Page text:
Crushed by COVID, Malaysia now has one of the world’s fastest vaccination rates

By , in COVID19 Nation on .

KUALA LUMPUR, 15 JULY –: Six weeks after entering a nationwide lockdown, Malaysia is in a state of paralysis.

Hospitals and their staff are overwhelmed, the economy is reeling and the infection rate has continued to climb, reaching a level twice that even of COVID-ravaged Indonesia on a per capita basis.

Amid the death and despondency in the south-east Asian nation of 32 million, however, there is one silver lining.

Malaysia now boasts one of the fastest vaccination rates in the world, doling out more than 400,000 doses a day, out-performed in the past week only by Canada among countries of a similar size or greater – and double the pace of Australia.

Khairy Jamaluddin, the Minister for Science, Technology, and Innovation in charge of the rollout, told The Sydney Morning Herald and The Age that the government had been able to accelerate inoculation after two months ago renegotiating the supply and delivery of the vaccines it has purchased, 70 percent of which are Pfizer.

“Most of our portfolio is Pfizer and then we spread our bets,” he said. “We decided early on that it would be dangerous to put our eggs in one or two baskets.

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“I think we are at the stage now where we really need to vaccinate ourselves out of the situation that we have found ourselves in.”

Aside from Pfizer, Malaysia has also sourced doses from China’s Sinovac, AstraZeneca, and the single-shot Chinese vaccine CanSino, as well as others via the UN’s COVAX vaccine facility.

After a slow start, a quarter of the population has now received at least one dose, and Malaysia’s target of having 40 percent of adults fully vaccinated by the end of August and 60 percent by the end of September could be achieved if suppliers meet their commitments.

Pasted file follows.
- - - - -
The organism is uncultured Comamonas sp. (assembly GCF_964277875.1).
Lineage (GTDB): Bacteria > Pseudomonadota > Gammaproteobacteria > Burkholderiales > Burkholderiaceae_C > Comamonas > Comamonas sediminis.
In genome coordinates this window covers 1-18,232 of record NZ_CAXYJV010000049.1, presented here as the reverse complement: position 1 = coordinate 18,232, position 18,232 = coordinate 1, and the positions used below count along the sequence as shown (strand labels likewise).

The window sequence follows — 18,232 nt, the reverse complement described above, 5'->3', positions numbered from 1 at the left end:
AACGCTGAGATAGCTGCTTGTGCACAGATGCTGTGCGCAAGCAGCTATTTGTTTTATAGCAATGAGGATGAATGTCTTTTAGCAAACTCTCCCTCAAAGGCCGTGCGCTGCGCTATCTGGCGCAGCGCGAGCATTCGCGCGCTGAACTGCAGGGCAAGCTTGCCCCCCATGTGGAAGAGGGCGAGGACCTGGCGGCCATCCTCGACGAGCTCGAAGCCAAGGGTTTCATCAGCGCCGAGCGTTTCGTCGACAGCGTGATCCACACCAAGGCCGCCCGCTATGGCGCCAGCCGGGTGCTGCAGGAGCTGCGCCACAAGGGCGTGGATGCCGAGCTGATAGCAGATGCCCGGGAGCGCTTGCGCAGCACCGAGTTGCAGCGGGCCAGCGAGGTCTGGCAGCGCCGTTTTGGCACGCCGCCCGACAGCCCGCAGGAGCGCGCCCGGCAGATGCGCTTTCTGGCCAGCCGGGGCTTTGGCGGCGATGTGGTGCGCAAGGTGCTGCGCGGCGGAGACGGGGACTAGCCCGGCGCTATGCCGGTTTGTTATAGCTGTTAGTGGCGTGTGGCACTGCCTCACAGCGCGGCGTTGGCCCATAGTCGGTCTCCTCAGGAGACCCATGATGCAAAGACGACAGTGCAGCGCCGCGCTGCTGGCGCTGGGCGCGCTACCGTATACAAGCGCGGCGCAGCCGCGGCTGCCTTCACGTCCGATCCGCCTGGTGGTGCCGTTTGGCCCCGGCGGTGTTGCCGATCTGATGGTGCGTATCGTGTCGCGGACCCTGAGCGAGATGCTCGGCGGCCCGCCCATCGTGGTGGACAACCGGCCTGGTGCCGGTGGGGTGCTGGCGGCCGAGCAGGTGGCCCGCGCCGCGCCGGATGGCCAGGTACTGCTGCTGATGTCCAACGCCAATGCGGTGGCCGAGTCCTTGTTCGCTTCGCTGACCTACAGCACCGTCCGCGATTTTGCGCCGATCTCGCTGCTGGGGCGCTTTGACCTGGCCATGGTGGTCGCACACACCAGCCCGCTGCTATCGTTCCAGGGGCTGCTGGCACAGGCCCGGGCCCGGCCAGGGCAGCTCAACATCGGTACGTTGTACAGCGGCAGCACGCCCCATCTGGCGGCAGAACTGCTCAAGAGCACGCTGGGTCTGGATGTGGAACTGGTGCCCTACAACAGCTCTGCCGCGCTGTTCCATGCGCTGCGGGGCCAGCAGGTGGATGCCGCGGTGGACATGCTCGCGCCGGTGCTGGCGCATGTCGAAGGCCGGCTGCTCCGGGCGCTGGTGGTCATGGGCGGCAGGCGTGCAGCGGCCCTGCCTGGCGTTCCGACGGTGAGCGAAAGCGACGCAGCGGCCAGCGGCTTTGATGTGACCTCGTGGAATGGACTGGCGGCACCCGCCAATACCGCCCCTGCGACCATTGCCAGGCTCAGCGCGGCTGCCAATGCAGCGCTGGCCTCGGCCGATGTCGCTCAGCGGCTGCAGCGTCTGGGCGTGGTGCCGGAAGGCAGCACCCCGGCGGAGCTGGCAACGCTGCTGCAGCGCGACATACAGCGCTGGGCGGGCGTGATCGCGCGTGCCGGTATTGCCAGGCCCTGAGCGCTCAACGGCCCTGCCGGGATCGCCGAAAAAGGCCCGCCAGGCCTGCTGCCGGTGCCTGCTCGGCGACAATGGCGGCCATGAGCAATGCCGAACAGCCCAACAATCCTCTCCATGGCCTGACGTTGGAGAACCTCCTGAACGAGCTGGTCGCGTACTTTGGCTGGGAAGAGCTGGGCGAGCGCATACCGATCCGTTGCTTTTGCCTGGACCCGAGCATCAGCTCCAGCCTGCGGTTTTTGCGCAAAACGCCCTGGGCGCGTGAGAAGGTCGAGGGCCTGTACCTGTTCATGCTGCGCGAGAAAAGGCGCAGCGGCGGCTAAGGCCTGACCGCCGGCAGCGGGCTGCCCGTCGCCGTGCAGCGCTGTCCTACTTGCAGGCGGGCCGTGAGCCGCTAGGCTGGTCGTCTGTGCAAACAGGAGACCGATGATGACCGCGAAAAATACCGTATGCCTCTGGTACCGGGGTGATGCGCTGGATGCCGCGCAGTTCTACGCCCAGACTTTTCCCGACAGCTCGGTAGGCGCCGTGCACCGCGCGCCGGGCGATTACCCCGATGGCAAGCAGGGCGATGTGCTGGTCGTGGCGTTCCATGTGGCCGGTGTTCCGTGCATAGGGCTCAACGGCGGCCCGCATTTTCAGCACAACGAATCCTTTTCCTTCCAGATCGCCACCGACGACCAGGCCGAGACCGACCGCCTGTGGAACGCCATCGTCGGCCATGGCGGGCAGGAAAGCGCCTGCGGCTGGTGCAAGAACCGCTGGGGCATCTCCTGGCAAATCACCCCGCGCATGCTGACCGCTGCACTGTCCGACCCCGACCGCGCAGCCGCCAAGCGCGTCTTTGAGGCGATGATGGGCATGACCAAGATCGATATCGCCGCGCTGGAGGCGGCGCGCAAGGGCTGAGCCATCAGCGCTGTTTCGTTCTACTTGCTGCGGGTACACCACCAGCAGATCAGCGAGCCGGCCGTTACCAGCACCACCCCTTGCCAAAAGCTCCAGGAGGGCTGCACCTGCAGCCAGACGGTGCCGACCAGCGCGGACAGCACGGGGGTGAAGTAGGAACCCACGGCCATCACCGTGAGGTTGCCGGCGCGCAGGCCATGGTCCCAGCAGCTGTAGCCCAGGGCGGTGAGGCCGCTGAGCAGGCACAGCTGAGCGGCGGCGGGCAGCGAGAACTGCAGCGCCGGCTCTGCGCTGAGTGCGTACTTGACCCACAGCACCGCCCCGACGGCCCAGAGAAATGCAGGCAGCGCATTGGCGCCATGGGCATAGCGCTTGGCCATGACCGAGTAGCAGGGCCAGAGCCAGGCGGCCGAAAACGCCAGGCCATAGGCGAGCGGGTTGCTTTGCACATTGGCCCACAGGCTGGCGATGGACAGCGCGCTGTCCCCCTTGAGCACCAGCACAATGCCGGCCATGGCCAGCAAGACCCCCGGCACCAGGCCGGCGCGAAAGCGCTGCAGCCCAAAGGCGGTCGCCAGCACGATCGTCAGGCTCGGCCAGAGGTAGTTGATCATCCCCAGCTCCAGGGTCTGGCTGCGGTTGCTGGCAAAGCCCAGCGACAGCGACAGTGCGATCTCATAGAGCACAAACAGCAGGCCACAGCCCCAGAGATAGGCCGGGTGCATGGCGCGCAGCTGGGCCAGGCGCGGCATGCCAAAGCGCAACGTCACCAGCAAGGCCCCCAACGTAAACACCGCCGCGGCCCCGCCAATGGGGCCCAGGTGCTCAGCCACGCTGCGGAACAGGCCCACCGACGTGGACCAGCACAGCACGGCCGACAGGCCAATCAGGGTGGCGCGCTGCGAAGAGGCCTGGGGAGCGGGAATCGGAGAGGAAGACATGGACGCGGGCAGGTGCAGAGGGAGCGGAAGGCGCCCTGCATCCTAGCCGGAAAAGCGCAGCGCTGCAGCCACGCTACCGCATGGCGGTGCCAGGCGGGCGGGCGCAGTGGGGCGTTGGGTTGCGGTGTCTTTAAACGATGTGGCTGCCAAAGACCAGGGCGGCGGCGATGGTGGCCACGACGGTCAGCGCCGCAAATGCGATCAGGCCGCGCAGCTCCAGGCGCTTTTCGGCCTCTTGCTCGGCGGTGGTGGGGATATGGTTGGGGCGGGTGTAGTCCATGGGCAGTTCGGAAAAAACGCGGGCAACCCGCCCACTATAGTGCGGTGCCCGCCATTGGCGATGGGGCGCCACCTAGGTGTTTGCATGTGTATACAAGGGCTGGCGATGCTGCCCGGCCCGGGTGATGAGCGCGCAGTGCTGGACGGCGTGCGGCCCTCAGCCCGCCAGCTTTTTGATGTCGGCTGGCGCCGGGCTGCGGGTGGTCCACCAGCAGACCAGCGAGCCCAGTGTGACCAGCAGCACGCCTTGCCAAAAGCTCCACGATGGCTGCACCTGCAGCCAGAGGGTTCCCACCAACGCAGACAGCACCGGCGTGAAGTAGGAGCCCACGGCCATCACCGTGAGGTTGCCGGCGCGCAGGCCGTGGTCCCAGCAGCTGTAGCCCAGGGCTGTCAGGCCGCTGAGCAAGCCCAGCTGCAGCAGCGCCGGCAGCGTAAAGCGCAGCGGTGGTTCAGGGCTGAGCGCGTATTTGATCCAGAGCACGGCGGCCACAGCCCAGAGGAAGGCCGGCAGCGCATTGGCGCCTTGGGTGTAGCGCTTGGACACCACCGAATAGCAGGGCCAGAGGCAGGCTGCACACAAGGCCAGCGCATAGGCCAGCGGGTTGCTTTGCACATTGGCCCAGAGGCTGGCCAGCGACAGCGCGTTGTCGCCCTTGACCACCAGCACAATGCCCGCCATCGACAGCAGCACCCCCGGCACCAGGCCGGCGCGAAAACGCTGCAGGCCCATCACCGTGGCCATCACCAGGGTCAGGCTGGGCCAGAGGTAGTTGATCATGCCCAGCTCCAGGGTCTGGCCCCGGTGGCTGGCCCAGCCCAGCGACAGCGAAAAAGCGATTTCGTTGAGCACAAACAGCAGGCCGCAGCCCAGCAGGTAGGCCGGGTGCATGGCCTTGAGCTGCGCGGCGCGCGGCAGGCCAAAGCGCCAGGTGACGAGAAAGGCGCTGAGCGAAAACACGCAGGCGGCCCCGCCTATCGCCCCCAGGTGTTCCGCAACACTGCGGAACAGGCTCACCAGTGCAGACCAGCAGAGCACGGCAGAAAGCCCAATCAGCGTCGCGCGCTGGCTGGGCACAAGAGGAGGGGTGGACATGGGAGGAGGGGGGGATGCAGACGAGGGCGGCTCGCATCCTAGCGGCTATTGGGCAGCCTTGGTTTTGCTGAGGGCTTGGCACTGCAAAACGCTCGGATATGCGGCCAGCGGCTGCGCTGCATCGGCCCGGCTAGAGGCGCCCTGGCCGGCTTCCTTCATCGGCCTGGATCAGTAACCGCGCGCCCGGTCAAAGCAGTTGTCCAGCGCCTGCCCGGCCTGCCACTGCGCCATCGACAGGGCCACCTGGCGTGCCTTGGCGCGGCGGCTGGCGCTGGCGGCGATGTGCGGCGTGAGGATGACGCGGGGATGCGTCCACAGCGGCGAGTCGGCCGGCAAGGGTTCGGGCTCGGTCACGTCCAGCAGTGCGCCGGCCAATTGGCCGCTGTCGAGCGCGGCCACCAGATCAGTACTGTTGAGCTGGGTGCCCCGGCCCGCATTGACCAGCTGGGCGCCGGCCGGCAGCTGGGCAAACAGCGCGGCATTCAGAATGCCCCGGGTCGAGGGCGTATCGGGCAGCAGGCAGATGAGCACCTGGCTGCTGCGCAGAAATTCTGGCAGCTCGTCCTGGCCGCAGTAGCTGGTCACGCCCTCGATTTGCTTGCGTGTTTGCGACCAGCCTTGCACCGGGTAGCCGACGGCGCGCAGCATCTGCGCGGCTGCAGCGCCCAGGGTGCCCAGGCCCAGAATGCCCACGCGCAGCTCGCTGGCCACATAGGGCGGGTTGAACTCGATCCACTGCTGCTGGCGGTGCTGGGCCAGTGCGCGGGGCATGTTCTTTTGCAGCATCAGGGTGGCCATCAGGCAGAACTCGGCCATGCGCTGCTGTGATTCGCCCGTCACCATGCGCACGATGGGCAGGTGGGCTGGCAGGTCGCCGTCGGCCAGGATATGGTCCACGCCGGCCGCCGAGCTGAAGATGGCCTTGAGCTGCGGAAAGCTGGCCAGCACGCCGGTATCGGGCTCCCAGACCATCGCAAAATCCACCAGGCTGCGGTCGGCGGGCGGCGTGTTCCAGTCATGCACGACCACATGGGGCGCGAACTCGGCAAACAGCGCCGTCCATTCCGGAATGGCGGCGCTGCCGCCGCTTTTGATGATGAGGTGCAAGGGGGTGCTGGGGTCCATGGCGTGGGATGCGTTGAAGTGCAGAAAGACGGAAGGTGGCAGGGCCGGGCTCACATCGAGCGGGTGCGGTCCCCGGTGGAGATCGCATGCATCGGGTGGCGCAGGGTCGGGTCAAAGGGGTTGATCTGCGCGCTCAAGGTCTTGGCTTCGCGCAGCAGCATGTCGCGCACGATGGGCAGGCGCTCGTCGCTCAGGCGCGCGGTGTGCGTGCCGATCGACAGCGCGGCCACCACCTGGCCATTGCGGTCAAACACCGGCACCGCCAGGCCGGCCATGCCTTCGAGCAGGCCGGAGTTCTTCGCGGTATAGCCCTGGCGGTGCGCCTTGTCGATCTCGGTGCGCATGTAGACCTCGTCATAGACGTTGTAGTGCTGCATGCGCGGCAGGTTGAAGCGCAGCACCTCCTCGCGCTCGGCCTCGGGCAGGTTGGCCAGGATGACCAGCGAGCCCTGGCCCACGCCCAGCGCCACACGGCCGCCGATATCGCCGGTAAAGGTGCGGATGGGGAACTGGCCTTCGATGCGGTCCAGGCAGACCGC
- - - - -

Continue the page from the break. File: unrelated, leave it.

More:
Under Malaysia’s renegotiated deal with Pfizer, the American pharmaceutical giant is sending 25 million doses between this month and September, Khairy said.

The scale of the outbreak has helped offset another obstacle, vaccine hesitancy, as the country’s pandemic death toll rose to 6503 on Wednesday and new infections hit another daily record of 11,618.

“I think no response has been perfect anywhere in the world,” Khairy said.

“Countries which were successful at suppressing and containing cases have seen their bubble burst. And I think if you look at countries which are doing well, now, you can arguably say that they were doing much, much worse before and they’ve been saved by early arrivals of vaccines.

“Of course, we could have done certain things better. And also, after a while, it’s very difficult to get the public to adhere to the [restrictions] simply because of fatigue. And I’m not blaming the public here. Because to observe these very, very unnatural limitations and restrictions on your behavior or your movements [is difficult]. Eventually, there will be a time where people just let their guard down.”

Khairy admits that headlines about government ministers flouting the rules have damaged the credibility of the latest lockdown, saying “leadership by example is very important”.

“I think on that score, we have made some errors there,” he said.

Muhyiddin was also been prompted to recall parliament, which has been suspended since a state of emergency was declared in January, on July 26 at the urging of King Sultan Abdullah Ahmad Shah.

The situation has brought out the best in many Malaysians, with thousands coming to the aid of those appealing for food and cash to pay the rent.

But Dr. Hartini Zainudin, a child-rights activist who is helping to coordinate assistance, said “this lockdown has been horrible” for those who have fallen into unemployment.

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